Primary biliary cholangitis: A tale of epigenetically-induced secretory failure?
Author(s): ,
Jesus M. Banales
Affiliations:
Ikerbasque, Basque Foundation for Science, Bilbao, Spain
Corresponding author. Address: Department of Liver and Gastrointestinal Diseases, Biodonostia Health Research Institute – Donostia University Hospital, Paseo del Dr. Begiristain s/n, E-20014 San Sebastian, Spain; Tel.: +34 943006067. This author was the
,
Ulrich Beuers
Affiliations:
Tytgat Institute for Liver and Intestinal Research and Department of Gastroenterology & Hepatology, Amsterdam Gastroenterology and Metabolism, AMC, Amsterdam, The Netherlands
,
Luis Bujanda
Affiliations:
National Institute for the Study of Liver and Gastrointestinal Diseases (CIBERehd, “Instituto de Salud Carlos III”), Spain
,
Alvaro Santos-Laso
Affiliations:
Department of Liver and Gastrointestinal Diseases, Biodonostia Health Research Institute – Donostia University Hospital, University of the Basque Country (UPV/EHU), San Sebastian, Spain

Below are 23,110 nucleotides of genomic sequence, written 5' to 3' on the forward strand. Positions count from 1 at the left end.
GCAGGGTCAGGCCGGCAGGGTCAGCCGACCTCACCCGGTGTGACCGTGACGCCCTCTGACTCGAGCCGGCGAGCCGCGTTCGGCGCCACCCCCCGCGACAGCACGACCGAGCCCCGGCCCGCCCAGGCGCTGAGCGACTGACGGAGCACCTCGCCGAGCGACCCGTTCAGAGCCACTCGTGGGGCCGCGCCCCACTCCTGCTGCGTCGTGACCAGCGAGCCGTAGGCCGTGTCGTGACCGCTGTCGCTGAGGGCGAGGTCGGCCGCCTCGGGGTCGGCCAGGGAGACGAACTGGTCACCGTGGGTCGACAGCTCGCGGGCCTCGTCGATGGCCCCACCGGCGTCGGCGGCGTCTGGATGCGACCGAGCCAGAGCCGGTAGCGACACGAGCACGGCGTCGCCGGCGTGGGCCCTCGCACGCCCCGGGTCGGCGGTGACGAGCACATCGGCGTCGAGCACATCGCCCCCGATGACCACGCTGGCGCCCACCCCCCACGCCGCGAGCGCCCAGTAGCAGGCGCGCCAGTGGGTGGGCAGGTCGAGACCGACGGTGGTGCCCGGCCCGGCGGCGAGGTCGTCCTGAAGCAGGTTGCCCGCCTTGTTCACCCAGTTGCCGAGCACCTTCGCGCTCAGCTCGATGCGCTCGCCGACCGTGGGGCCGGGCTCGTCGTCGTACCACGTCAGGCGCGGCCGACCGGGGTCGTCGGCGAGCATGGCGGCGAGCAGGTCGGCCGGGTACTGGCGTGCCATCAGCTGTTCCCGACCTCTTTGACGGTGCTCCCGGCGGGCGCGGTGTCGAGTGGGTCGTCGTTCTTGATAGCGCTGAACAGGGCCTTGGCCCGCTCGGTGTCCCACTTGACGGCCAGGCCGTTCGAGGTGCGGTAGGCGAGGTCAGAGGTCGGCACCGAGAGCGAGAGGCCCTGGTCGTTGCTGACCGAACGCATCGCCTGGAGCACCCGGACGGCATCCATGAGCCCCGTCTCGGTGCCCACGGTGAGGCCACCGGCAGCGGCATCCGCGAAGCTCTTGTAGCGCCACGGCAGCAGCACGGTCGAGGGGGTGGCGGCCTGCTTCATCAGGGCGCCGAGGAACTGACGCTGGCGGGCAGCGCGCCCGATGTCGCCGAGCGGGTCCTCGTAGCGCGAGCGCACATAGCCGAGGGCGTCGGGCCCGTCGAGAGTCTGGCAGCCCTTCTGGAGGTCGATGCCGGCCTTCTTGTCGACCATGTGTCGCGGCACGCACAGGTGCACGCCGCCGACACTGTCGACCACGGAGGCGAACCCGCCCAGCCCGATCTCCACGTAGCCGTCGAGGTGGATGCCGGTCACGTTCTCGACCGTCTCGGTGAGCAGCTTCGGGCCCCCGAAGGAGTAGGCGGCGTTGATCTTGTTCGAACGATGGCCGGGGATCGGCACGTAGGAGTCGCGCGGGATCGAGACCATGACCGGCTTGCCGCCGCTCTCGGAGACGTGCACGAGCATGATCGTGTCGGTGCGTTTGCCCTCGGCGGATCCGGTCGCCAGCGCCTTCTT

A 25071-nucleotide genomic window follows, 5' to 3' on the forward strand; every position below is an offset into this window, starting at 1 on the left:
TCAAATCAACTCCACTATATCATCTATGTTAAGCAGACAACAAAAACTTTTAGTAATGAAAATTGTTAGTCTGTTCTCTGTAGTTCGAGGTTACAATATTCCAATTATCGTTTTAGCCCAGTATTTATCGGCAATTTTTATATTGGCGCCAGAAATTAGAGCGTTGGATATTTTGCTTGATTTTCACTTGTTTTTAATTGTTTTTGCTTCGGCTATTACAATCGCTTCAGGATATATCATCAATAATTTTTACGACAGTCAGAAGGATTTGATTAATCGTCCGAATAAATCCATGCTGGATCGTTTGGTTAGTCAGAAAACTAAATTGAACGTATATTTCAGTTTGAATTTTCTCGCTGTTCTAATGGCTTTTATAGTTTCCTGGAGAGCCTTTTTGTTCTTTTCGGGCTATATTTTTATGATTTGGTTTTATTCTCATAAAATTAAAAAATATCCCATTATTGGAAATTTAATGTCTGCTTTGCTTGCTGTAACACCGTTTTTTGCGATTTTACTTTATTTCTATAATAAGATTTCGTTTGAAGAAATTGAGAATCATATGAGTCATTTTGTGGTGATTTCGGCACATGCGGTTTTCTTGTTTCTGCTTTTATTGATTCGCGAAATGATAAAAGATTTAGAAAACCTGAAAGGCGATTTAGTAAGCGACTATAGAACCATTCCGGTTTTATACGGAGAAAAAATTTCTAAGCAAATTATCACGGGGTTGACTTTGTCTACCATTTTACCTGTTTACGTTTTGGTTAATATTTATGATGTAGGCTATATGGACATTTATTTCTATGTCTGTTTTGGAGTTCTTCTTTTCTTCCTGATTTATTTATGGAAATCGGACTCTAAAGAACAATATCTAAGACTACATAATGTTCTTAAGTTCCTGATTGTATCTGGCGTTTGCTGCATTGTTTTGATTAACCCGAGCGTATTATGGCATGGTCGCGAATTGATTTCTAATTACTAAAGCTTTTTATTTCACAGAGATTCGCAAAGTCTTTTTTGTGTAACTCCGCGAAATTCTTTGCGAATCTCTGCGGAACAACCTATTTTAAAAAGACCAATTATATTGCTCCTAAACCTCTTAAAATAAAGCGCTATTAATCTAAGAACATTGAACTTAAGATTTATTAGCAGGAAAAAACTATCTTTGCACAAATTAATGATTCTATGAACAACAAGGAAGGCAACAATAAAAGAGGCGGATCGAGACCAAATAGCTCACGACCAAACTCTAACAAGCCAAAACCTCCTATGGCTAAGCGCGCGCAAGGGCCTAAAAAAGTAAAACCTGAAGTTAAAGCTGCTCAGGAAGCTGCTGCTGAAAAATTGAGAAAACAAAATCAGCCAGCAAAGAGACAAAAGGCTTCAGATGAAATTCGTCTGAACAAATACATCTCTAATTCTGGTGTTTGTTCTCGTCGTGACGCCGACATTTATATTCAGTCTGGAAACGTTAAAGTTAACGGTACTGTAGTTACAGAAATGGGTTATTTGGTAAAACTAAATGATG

,
Maria J. Perugorria
Affiliations:
Ikerbasque, Basque Foundation for Science, Bilbao, Spain
Pedro M. Rodrigues
Affiliations:
Department of Liver and Gastrointestinal Diseases, Biodonostia Health Research Institute – Donostia University Hospital, University of the Basque Country (UPV/EHU), San Sebastian, Spain
EASL LiverTree™. Banales J. Dec 1, 2018; 256778
Dr. Jesus Banales
Dr. Jesus Banales

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Summary

Primary biliary cholangitis (PBC) is a chronic cholestatic liver disease associated with autoimmune-related destruction of small to medium size intrahepatic bile ducts. The aetiology of PBC is unknown and its pathogenesis remains obscure. Both genetic variants and environmental factors have been linked to increased PBC susceptibility, with other alterations known to cooperate in disease pathobiology. Increasing evidence indicates the presence of epigenetic abnormalities in PBC, particularly alterations of cholangiocellular microRNAs (miRNAs or miRs). This review highlights and discusses the most relevant epigenetic alterations found in patients with PBC, focusing on the role of miR-506 in the promotion of cholestasis and immune activation.

Keyword(s)
PBC, Cholangiocytes, Biliary bicarbonate, AE2, miR-506
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